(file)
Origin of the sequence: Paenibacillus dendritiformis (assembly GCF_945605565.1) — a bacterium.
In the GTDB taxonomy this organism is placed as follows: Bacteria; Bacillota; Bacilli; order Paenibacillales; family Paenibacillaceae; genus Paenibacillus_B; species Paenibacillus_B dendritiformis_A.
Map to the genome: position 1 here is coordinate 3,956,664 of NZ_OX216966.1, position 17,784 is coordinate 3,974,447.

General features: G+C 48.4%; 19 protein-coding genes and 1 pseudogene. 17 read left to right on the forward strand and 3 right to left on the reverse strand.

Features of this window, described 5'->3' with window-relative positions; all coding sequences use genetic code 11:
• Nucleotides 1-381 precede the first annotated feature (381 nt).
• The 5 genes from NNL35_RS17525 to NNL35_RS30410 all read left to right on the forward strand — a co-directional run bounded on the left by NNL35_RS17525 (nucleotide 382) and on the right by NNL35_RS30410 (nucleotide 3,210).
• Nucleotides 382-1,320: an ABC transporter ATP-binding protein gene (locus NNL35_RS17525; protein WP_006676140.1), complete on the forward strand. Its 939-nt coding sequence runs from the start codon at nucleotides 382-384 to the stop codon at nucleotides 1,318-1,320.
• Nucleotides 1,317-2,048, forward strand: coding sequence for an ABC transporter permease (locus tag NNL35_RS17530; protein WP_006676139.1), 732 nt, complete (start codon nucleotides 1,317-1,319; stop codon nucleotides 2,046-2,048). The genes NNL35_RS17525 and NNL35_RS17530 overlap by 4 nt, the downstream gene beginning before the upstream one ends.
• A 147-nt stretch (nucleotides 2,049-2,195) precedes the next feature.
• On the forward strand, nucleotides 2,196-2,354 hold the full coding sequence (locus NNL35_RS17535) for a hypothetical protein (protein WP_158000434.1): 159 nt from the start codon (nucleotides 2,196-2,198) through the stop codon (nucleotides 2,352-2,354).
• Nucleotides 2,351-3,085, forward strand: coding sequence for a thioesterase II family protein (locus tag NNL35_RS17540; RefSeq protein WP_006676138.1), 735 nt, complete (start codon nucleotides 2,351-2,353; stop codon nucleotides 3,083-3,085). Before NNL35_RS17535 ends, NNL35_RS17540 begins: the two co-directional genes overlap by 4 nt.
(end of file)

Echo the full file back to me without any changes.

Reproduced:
Origin of the sequence: Paenibacillus dendritiformis (assembly GCF_945605565.1) — a bacterium.
In the GTDB taxonomy this organism is placed as follows: Bacteria; Bacillota; Bacilli; order Paenibacillales; family Paenibacillaceae; genus Paenibacillus_B; species Paenibacillus_B dendritiformis_A.
Map to the genome: position 1 here is coordinate 3,956,664 of NZ_OX216966.1, position 17,784 is coordinate 3,974,447.

General features: G+C 48.4%; 19 protein-coding genes and 1 pseudogene. 17 read left to right on the forward strand and 3 right to left on the reverse strand.

Features of this window, described 5'->3' with window-relative positions; all coding sequences use genetic code 11:
• Nucleotides 1-381 precede the first annotated feature (381 nt).
• The 5 genes from NNL35_RS17525 to NNL35_RS30410 all read left to right on the forward strand — a co-directional run bounded on the left by NNL35_RS17525 (nucleotide 382) and on the right by NNL35_RS30410 (nucleotide 3,210).
• Nucleotides 382-1,320: an ABC transporter ATP-binding protein gene (locus NNL35_RS17525; protein WP_006676140.1), complete on the forward strand. Its 939-nt coding sequence runs from the start codon at nucleotides 382-384 to the stop codon at nucleotides 1,318-1,320.
• Nucleotides 1,317-2,048, forward strand: coding sequence for an ABC transporter permease (locus tag NNL35_RS17530; protein WP_006676139.1), 732 nt, complete (start codon nucleotides 1,317-1,319; stop codon nucleotides 2,046-2,048). The genes NNL35_RS17525 and NNL35_RS17530 overlap by 4 nt, the downstream gene beginning before the upstream one ends.
• A 147-nt stretch (nucleotides 2,049-2,195) precedes the next feature.
• On the forward strand, nucleotides 2,196-2,354 hold the full coding sequence (locus NNL35_RS17535) for a hypothetical protein (protein WP_158000434.1): 159 nt from the start codon (nucleotides 2,196-2,198) through the stop codon (nucleotides 2,352-2,354).
• Nucleotides 2,351-3,085, forward strand: coding sequence for a thioesterase II family protein (locus tag NNL35_RS17540; RefSeq protein WP_006676138.1), 735 nt, complete (start codon nucleotides 2,351-2,353; stop codon nucleotides 3,083-3,085). Before NNL35_RS17535 ends, NNL35_RS17540 begins: the two co-directional genes overlap by 4 nt.